NEWS YOU CAN USE

By | July 28, 2016 at 3:37 am | No comments | Columns, Haddon Libby

By Haddon Libby

With wall-to-wall coverage of the Presidential election and shooting sprees by the various news networks stretching their reporting capabilities to their breaking level, let us here at CV Weekly keep you informed on other important news stories that are not getting enough coverage.

First up is Brazil where a genetically altered mosquito is being released into the environment to help combat the quickly spreading ZIKA virus. This male mosquito mates with the ZIKA-infected female mosquito rendering all future eggs non-viable. Despite this effort, 151 health experts have urged those running the Olympics to move the event out of Brazil. The concern is because once a human is infected, the disease can be spread for 93 days through unprotected sex. With no known treatments for this infection that causes inadequate brain development in newborn children, world health leaders believe that holding the Olympics in Brazil presents an undue risk to society.

Dateline Miami: Here in the Medicare fraud capital of the United States, three people were arrested last week for nearly $1 billion in Medicare fraud and money laundering. This is the largest case of its kind in U.S. history.

Closer to home in Glendale, CA, two former Wells Fargo employees were charged in a mass mailing scheme that defrauded the holders of U.S. trademarks. After getting checks from these trademark holders, they would open bogus accounts at their branch and withdraw the funds. This fraud is in addition to a larger statewide problem that occurred last year when Wells Fargo workers would open extra accounts for their clients without their knowledge in order to reach sales goals.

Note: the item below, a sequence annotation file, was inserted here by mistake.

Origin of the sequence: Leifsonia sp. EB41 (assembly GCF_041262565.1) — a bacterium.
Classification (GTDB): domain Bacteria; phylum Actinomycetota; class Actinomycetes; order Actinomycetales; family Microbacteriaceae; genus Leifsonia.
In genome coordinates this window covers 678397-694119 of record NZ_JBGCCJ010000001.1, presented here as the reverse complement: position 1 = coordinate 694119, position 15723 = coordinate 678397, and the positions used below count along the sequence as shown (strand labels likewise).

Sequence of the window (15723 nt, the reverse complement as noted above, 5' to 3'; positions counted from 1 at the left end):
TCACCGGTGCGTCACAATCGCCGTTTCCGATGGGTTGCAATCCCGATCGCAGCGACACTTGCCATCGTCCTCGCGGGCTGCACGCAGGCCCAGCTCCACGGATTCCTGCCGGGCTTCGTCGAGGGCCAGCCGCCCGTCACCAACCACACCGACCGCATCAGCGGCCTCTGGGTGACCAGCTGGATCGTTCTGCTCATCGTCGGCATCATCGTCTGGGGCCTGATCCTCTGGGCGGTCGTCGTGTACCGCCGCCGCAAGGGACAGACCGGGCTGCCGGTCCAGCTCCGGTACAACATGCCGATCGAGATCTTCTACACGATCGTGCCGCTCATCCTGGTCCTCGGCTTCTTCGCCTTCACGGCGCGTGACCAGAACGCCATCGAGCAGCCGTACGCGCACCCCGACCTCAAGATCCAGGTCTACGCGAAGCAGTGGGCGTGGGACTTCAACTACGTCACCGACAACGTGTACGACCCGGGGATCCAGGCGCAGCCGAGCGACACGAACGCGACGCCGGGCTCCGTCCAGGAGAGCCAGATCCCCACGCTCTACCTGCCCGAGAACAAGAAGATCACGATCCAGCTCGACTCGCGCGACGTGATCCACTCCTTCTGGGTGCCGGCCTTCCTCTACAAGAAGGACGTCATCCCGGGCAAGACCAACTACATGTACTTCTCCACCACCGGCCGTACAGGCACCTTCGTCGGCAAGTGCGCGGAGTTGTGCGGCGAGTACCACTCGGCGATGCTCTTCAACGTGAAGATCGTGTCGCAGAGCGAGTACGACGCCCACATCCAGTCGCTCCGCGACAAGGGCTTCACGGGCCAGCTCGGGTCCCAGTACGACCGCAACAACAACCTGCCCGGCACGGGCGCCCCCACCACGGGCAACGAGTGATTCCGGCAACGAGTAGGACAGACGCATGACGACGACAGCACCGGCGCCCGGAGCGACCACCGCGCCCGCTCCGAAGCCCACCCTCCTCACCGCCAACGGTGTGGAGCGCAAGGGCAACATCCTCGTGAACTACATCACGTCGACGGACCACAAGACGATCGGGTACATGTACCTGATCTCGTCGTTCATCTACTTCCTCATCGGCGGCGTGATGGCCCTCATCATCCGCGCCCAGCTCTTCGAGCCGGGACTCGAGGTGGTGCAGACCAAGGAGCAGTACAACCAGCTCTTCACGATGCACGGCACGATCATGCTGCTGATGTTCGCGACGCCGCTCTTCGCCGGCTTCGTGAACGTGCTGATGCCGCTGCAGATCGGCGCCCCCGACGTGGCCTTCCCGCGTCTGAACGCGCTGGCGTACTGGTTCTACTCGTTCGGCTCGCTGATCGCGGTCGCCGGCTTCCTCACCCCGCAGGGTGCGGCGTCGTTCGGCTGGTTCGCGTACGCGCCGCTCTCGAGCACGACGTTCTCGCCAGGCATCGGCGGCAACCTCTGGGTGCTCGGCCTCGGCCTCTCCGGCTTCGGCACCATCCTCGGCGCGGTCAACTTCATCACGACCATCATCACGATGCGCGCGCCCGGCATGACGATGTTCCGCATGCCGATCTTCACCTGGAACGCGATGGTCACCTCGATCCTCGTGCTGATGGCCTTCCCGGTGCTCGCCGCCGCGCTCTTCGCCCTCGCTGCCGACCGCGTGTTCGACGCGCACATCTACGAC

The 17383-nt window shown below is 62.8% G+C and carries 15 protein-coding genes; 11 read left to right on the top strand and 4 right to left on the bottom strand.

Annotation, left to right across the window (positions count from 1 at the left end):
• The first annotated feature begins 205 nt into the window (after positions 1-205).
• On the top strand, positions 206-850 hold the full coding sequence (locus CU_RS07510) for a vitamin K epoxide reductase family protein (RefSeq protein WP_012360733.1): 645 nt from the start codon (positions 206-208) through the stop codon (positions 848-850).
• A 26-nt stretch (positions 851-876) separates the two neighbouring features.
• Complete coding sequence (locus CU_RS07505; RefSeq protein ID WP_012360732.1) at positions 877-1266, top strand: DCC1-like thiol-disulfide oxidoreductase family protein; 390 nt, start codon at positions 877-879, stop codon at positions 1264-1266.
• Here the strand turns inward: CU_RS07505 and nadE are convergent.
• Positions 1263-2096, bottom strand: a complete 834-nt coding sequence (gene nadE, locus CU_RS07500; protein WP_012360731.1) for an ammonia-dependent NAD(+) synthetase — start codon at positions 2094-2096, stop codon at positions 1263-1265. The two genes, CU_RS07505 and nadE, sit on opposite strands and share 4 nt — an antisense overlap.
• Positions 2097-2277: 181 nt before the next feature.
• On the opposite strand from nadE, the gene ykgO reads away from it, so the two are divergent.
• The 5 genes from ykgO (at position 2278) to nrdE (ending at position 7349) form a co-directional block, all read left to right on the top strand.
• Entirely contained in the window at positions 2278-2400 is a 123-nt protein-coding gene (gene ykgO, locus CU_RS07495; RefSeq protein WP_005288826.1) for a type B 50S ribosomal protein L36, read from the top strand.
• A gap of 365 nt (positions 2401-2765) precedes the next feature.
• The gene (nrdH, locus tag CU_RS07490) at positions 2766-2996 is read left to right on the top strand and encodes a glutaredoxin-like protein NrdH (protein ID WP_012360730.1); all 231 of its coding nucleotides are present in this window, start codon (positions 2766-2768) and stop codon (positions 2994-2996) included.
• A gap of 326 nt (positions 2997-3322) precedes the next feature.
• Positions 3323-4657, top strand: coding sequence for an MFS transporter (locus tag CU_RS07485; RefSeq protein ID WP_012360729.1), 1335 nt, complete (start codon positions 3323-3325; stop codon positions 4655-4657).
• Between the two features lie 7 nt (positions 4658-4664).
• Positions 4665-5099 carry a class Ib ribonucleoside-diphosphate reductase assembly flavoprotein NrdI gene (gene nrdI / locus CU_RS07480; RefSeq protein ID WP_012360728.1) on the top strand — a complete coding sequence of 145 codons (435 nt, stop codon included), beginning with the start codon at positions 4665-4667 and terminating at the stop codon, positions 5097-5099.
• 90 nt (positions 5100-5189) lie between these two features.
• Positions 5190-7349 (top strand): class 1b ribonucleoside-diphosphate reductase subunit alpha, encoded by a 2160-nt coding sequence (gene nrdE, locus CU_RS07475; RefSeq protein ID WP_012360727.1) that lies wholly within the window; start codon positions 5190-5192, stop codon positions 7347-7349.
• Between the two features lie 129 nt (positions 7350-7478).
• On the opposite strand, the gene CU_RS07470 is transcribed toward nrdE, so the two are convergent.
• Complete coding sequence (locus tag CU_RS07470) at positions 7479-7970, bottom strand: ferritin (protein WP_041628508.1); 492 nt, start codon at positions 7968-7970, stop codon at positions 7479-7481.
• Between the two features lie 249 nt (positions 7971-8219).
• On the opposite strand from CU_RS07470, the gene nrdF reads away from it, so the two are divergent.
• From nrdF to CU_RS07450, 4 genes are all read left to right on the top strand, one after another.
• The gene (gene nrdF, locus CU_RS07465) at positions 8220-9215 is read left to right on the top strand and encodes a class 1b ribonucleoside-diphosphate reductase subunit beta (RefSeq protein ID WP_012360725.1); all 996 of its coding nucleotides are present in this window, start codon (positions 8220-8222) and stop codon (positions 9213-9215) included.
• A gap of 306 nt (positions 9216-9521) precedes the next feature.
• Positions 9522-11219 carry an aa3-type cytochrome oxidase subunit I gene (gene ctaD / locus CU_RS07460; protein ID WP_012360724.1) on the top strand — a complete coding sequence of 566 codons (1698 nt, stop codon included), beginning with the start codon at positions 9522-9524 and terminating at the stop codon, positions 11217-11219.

In another barely reported and almost local story, Saigon National Bank of Westminster, CA was involved in a money laundering scheme for the Mexican drug cartel, Sinaloa. The bank’s CEO, Tu Chau “Bill” Lu and fifteen others were involved in the drug trafficking and money laundering scheme that touched the United States, China, Cambodia, Mexico and Switzerland. Of note, Saigon National Bank would have failed in 2008 if not for a $1.2 million investment in the bank by the U.S. Department of Treasury.

You may have heard that Volkswagen had to pay over $15 billion in fines for intentionally cheating on emission standards as it relates to their diesel engine cars. What you probably did not hear was that leadership of the European Union knew about the cheating on emission standards in Europe as well as the United States for at least five years and chose to do nothing.

Another underreported Volkswagen corruption story involves their truck subsidiary MAN which is part of a group of truck makers who are paying $3.2 billion as part of a price fixing scheme.

Automotive price fixing is not limited to Volkswagen and Europe – 44 companies and 64 executives have paid $2.8 billion in criminal fines as it relates to price fixing on automobile parts sold in the United States. Japanese firms were some of the worst offenders.

You might know that Roger Ailes, CEO of Fox News, resigned. The beginning of his end came when a sexual harassment lawsuit was filed against him by former Fox News host Gretchen Carlson. What you might not know is that up to twenty more women have come forward and shared their similar experiences including Fox News star anchor, Megyn Kelly.

Lastly, the Immigration Customs Enforcement rounded up 112 fugitives in here in Southern California this month as part of the process of deporting an assortment of illegal and undocumented people who had committed felonies or multiple misdemeanors since their arrival. These round-ups began in November 2014 as President Obama was under pressure for not tackling the immigration problem and deporting the most problematic of these undocumented people.

Haddon Libby is an Investment Advisor and Managing Director for Winslow Drake and can be reached at 760.449.6349 or HLIBBY@WinslowDrake.com.

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